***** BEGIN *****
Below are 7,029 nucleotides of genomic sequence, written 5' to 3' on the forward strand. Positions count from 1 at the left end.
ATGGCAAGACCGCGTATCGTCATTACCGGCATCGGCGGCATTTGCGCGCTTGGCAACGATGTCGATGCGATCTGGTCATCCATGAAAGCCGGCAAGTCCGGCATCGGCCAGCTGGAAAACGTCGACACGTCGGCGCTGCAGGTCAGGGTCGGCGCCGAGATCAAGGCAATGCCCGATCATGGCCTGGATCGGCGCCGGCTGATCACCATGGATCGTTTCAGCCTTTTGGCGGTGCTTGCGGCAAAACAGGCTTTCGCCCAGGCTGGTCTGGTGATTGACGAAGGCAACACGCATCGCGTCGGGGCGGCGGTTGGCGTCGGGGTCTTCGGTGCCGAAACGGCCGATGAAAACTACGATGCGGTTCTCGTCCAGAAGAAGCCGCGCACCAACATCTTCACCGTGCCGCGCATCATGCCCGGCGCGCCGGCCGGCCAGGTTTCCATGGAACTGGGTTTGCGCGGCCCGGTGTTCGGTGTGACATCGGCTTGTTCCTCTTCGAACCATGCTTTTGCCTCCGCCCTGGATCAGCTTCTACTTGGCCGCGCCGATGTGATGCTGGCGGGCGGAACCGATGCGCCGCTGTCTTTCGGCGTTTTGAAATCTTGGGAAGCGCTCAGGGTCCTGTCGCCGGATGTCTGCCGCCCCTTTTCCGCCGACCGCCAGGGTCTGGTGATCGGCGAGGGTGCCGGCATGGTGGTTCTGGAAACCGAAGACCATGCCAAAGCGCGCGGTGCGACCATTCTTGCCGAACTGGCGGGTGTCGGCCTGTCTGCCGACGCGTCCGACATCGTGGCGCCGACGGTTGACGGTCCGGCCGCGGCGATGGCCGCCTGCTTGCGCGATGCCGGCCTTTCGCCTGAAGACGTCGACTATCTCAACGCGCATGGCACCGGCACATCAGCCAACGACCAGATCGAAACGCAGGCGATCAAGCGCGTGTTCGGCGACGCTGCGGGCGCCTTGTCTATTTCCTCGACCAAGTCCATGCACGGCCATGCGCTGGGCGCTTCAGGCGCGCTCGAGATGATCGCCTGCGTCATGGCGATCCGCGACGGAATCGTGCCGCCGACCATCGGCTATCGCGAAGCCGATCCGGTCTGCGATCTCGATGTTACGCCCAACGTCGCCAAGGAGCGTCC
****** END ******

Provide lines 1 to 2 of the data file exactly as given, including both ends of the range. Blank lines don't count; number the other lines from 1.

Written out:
Below are 7,029 nucleotides of genomic sequence, written 5' to 3' on the forward strand. Positions count from 1 at the left end.
ATGGCAAGACCGCGTATCGTCATTACCGGCATCGGCGGCATTTGCGCGCTTGGCAACGATGTCGATGCGATCTGGTCATCCATGAAAGCCGGCAAGTCCGGCATCGGCCAGCTGGAAAACGTCGACACGTCGGCGCTGCAGGTCAGGGTCGGCGCCGAGATCAAGGCAATGCCCGATCATGGCCTGGATCGGCGCCGGCTGATCACCATGGATCGTTTCAGCCTTTTGGCGGTGCTTGCGGCAAAACAGGCTTTCGCCCAGGCTGGTCTGGTGATTGACGAAGGCAACACGCATCGCGTCGGGGCGGCGGTTGGCGTCGGGGTCTTCGGTGCCGAAACGGCCGATGAAAACTACGATGCGGTTCTCGTCCAGAAGAAGCCGCGCACCAACATCTTCACCGTGCCGCGCATCATGCCCGGCGCGCCGGCCGGCCAGGTTTCCATGGAACTGGGTTTGCGCGGCCCGGTGTTCGGTGTGACATCGGCTTGTTCCTCTTCGAACCATGCTTTTGCCTCCGCCCTGGATCAGCTTCTACTTGGCCGCGCCGATGTGATGCTGGCGGGCGGAACCGATGCGCCGCTGTCTTTCGGCGTTTTGAAATCTTGGGAAGCGCTCAGGGTCCTGTCGCCGGATGTCTGCCGCCCCTTTTCCGCCGACCGCCAGGGTCTGGTGATCGGCGAGGGTGCCGGCATGGTGGTTCTGGAAACCGAAGACCATGCCAAAGCGCGCGGTGCGACCATTCTTGCCGAACTGGCGGGTGTCGGCCTGTCTGCCGACGCGTCCGACATCGTGGCGCCGACGGTTGACGGTCCGGCCGCGGCGATGGCCGCCTGCTTGCGCGATGCCGGCCTTTCGCCTGAAGACGTCGACTATCTCAACGCGCATGGCACCGGCACATCAGCCAACGACCAGATCGAAACGCAGGCGATCAAGCGCGTGTTCGGCGACGCTGCGGGCGCCTTGTCTATTTCCTCGACCAAGTCCATGCACGGCCATGCGCTGGGCGCTTCAGGCGCGCTCGAGATGATCGCCTGCGTCATGGCGATCCGCGACGGAATCGTGCCGCCGACCATCGGCTATCGCGAAGCCGATCCGGTCTGCGATCTCGATGTTACGCCCAACGTCGCCAAGGAGCGTCC